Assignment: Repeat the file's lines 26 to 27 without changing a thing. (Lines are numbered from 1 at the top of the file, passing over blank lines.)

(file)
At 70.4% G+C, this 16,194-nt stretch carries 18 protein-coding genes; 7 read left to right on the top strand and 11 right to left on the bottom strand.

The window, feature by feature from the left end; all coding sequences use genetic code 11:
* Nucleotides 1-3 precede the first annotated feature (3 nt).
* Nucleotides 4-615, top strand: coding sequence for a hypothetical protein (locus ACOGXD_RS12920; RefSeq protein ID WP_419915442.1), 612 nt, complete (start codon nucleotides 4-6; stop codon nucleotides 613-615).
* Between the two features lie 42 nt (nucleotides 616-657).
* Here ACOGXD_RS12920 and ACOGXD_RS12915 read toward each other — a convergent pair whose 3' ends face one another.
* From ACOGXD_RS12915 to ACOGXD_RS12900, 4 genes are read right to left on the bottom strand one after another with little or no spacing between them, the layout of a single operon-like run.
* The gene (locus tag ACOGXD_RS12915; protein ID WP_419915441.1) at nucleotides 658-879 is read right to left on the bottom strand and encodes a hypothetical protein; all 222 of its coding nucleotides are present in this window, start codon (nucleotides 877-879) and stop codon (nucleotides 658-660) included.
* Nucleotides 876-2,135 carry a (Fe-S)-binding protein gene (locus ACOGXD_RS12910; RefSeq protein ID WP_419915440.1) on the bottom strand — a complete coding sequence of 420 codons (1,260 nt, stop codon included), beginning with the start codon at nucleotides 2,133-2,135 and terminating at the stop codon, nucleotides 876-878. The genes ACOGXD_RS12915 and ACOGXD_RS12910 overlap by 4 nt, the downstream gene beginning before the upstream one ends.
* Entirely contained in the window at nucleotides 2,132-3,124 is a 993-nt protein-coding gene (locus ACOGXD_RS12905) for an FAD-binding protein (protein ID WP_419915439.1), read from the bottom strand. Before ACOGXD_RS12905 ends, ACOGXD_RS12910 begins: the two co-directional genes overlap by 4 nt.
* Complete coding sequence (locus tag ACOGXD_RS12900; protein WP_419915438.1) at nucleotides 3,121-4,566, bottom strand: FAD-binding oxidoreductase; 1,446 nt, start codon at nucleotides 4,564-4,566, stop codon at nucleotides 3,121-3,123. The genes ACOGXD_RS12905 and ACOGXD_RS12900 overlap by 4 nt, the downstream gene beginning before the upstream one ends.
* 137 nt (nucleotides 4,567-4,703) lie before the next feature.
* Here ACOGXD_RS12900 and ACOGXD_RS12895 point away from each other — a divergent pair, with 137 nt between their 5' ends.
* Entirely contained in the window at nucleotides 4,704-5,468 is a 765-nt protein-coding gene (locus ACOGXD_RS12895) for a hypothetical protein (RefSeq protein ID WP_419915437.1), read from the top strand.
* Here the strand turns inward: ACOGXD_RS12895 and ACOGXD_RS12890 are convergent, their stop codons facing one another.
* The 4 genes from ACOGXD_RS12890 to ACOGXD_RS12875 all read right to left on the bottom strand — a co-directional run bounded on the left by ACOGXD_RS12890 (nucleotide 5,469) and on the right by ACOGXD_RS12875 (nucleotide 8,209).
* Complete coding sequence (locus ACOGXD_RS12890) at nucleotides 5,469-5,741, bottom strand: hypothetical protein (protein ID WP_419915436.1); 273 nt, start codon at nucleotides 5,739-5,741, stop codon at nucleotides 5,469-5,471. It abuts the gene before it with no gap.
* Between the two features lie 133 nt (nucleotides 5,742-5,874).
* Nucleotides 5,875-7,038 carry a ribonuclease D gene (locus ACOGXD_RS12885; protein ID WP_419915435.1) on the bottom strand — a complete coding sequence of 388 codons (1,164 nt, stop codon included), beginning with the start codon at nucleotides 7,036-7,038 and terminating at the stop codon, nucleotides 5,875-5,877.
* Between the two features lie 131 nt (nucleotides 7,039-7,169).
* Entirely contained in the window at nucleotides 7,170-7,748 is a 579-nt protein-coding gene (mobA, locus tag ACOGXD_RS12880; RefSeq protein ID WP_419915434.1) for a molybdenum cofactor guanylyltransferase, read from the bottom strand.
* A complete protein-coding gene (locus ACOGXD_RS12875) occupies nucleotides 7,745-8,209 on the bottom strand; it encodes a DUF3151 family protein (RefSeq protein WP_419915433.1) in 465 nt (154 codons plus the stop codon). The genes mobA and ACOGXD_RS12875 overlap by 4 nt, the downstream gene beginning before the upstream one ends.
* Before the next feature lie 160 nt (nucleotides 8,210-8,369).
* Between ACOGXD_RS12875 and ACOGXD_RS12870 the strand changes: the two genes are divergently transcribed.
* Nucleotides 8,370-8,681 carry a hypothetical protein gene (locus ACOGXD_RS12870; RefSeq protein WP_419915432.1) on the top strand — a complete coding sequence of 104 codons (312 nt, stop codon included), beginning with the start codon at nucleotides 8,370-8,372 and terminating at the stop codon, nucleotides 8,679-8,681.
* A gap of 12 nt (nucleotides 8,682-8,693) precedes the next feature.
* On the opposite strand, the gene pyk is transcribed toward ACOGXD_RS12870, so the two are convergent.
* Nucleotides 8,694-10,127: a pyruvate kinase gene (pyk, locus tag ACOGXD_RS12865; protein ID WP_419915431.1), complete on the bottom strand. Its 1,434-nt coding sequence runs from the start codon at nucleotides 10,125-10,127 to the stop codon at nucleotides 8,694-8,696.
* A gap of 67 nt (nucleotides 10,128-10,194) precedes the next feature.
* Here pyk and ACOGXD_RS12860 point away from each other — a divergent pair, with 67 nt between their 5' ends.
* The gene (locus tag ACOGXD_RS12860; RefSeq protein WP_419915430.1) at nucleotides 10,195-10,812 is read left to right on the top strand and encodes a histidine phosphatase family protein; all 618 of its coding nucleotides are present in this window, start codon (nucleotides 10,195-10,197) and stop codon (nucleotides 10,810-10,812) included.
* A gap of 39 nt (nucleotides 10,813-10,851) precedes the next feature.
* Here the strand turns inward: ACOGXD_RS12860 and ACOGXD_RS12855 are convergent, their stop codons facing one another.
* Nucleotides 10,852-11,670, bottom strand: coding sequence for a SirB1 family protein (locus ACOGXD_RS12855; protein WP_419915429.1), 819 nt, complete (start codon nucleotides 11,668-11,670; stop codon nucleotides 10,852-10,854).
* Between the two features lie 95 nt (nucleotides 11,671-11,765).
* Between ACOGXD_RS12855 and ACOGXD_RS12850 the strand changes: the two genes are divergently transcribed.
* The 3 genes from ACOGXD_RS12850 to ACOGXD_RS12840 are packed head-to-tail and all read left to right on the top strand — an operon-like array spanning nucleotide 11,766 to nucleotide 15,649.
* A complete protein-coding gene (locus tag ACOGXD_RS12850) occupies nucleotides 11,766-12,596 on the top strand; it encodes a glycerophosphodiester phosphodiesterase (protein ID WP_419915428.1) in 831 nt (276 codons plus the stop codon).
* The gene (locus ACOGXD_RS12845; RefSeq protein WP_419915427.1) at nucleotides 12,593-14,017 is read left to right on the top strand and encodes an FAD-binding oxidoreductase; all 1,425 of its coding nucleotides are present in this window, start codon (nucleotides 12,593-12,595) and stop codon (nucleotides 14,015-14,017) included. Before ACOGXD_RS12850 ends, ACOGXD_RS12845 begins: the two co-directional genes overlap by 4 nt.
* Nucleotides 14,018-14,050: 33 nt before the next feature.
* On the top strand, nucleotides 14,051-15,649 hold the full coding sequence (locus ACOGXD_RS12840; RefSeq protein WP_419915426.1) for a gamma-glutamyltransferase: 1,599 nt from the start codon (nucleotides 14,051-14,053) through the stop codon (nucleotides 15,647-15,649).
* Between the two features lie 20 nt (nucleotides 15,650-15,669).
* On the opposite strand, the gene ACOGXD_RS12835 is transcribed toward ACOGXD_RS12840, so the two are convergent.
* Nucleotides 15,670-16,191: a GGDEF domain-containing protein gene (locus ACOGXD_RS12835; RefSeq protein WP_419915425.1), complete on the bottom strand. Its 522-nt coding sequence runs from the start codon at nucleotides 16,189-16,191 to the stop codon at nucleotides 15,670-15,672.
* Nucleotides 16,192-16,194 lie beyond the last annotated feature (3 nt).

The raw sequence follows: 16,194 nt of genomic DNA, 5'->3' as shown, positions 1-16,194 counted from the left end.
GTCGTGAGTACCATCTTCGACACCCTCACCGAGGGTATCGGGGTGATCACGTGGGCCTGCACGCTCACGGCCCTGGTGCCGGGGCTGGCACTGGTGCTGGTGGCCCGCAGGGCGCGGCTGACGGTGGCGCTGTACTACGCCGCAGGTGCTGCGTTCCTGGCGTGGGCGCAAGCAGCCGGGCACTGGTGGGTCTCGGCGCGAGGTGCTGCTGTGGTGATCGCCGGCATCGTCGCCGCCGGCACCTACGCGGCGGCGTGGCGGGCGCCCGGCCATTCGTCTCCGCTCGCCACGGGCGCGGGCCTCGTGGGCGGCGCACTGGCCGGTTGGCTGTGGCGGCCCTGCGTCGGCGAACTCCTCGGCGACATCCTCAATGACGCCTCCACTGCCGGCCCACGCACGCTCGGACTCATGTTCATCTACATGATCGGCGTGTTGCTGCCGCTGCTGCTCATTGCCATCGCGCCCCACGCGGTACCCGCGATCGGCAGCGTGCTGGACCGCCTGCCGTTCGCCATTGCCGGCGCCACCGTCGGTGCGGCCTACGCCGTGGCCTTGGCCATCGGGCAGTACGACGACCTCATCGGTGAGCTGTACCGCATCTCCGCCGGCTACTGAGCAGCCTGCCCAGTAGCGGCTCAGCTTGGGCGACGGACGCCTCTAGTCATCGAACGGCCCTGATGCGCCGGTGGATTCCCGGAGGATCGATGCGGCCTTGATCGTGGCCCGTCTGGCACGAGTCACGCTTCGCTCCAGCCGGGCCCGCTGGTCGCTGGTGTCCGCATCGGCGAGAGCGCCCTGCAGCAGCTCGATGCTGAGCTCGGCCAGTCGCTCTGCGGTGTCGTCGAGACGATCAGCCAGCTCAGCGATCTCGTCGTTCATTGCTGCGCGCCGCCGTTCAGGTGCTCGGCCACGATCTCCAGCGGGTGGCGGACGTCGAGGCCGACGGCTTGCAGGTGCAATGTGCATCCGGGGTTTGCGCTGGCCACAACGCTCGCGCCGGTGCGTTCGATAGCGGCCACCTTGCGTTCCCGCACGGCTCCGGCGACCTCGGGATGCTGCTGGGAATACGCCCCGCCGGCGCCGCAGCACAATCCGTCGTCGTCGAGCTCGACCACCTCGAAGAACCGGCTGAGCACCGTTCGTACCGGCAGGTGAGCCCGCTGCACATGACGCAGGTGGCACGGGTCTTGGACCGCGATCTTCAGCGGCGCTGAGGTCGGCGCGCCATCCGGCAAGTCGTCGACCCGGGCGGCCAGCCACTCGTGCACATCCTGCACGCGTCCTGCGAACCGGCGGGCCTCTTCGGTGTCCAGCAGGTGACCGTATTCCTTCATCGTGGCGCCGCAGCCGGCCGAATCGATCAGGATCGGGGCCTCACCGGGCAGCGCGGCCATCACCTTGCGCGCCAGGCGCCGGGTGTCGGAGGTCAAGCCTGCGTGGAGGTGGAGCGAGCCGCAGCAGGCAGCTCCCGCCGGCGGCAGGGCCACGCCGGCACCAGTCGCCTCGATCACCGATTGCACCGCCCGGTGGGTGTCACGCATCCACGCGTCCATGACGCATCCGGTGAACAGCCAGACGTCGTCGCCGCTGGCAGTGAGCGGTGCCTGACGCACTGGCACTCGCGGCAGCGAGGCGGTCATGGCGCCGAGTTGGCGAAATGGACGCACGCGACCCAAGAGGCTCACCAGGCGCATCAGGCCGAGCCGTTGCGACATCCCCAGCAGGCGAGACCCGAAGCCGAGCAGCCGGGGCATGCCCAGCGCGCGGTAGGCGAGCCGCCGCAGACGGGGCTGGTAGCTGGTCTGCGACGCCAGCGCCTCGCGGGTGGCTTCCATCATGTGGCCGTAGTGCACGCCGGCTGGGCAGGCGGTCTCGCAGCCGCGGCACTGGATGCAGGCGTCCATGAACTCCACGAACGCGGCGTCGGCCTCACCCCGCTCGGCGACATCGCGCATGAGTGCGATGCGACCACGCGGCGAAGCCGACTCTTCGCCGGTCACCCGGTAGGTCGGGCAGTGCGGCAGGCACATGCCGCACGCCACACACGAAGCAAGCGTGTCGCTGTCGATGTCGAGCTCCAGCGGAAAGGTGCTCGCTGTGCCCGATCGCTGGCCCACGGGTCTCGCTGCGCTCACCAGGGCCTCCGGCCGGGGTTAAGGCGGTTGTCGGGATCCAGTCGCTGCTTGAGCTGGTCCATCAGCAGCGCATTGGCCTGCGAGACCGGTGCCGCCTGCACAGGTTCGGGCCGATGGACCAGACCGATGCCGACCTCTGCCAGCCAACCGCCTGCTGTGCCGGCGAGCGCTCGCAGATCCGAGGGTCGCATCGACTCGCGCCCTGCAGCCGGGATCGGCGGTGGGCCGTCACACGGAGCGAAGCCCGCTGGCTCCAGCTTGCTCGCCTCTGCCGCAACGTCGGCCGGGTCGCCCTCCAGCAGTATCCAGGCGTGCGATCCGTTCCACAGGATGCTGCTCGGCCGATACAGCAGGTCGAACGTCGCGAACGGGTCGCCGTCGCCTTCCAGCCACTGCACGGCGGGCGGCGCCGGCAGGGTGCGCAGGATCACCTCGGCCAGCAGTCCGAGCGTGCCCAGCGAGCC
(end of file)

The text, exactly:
* A gap of 12 nt (nucleotides 8,682-8,693) precedes the next feature.
* On the opposite strand, the gene pyk is transcribed toward ACOGXD_RS12870, so the two are convergent.